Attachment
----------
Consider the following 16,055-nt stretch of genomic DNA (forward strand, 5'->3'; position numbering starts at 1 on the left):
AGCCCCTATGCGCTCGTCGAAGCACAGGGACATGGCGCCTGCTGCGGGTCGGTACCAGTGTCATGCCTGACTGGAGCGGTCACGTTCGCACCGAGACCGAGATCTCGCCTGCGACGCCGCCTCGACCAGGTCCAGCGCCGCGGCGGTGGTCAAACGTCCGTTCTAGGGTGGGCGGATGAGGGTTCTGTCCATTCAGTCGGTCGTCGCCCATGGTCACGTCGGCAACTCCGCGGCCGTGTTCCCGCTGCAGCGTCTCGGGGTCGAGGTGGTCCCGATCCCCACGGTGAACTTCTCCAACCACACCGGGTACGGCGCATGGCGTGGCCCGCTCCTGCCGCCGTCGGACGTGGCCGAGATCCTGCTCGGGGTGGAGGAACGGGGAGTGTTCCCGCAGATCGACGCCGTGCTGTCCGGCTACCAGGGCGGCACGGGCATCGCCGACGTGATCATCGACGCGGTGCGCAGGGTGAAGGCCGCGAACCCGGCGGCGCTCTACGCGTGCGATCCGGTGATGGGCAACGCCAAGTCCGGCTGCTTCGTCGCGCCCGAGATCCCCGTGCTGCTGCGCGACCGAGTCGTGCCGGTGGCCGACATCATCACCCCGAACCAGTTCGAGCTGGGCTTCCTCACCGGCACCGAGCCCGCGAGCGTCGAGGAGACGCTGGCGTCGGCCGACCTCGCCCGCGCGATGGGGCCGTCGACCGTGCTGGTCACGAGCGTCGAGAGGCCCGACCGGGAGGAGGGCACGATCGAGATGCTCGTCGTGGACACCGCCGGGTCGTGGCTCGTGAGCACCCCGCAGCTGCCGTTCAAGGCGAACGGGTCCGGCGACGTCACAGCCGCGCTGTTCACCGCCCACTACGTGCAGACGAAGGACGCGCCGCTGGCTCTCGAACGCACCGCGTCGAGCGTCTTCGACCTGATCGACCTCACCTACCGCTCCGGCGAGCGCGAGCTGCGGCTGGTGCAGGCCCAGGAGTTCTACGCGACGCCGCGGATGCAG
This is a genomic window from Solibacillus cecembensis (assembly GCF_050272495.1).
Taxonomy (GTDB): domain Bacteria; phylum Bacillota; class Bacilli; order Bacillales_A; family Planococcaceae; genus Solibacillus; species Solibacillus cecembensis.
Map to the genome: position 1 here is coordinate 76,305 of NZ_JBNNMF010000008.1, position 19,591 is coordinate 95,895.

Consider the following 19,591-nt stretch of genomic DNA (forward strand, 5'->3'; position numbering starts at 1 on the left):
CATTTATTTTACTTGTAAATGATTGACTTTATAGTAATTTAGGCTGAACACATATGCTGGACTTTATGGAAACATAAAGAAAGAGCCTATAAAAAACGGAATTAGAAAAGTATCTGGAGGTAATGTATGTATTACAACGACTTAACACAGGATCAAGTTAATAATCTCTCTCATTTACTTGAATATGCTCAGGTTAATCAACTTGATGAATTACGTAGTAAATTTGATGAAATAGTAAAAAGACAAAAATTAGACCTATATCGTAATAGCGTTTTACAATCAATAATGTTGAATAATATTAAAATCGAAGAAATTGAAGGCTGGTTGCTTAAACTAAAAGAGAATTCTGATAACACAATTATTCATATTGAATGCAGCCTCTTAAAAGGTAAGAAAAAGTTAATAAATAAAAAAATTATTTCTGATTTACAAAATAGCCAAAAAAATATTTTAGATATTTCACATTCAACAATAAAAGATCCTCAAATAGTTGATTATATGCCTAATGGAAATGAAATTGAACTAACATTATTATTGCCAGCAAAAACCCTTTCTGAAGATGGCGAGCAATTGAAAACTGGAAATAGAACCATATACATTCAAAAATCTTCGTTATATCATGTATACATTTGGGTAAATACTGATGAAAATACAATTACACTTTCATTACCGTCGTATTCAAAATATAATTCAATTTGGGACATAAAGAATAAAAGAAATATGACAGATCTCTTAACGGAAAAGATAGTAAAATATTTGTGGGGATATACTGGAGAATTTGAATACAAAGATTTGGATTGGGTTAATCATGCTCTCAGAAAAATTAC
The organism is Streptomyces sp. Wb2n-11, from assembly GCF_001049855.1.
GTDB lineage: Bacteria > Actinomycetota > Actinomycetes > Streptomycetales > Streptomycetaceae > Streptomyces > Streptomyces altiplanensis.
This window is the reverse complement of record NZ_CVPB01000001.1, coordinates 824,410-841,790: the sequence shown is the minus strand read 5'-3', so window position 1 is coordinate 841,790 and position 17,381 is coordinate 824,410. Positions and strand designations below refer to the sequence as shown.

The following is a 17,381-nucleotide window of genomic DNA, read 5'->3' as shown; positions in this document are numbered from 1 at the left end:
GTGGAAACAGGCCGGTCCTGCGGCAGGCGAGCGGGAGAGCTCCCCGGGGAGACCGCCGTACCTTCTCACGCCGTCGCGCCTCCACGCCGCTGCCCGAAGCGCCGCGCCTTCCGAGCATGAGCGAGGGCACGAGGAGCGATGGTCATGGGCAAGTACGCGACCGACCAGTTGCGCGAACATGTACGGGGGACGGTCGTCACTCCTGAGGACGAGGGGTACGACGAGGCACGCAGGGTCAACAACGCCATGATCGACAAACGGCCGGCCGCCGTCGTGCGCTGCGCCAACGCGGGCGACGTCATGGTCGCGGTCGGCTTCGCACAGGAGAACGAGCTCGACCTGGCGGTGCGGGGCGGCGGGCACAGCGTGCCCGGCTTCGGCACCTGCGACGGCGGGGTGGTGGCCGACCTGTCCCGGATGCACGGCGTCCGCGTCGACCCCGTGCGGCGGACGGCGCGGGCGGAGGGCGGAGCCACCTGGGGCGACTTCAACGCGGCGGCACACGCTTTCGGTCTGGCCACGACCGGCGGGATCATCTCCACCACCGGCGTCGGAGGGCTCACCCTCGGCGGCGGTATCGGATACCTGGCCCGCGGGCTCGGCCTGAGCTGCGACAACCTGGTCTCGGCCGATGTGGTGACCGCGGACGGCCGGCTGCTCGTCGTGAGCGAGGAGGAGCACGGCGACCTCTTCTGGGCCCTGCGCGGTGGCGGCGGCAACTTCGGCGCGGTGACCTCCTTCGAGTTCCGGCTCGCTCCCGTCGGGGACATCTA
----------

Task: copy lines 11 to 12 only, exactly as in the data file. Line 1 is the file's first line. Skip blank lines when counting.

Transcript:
The following is a 17,381-nucleotide window of genomic DNA, read 5'->3' as shown; positions in this document are numbered from 1 at the left end:
GTGGAAACAGGCCGGTCCTGCGGCAGGCGAGCGGGAGAGCTCCCCGGGGAGACCGCCGTACCTTCTCACGCCGTCGCGCCTCCACGCCGCTGCCCGAAGCGCCGCGCCTTCCGAGCATGAGCGAGGGCACGAGGAGCGATGGTCATGGGCAAGTACGCGACCGACCAGTTGCGCGAACATGTACGGGGGACGGTCGTCACTCCTGAGGACGAGGGGTACGACGAGGCACGCAGGGTCAACAACGCCATGATCGACAAACGGCCGGCCGCCGTCGTGCGCTGCGCCAACGCGGGCGACGTCATGGTCGCGGTCGGCTTCGCACAGGAGAACGAGCTCGACCTGGCGGTGCGGGGCGGCGGGCACAGCGTGCCCGGCTTCGGCACCTGCGACGGCGGGGTGGTGGCCGACCTGTCCCGGATGCACGGCGTCCGCGTCGACCCCGTGCGGCGGACGGCGCGGGCGGAGGGCGGAGCCACCTGGGGCGACTTCAACGCGGCGGCACACGCTTTCGGTCTGGCCACGACCGGCGGGATCATCTCCACCACCGGCGTCGGAGGGCTCACCCTCGGCGGCGGTATCGGATACCTGGCCCGCGGGCTCGGCCTGAGCTGCGACAACCTGGTCTCGGCCGATGTGGTGACCGCGGACGGCCGGCTGCTCGTCGTGAGCGAGGAGGAGCACGGCGACCTCTTCTGGGCCCTGCGCGGTGGCGGCGGCAACTTCGGCGCGGTGACCTCCTTCGAGTTCCGGCTCGCTCCCGTCGGGGACATCTA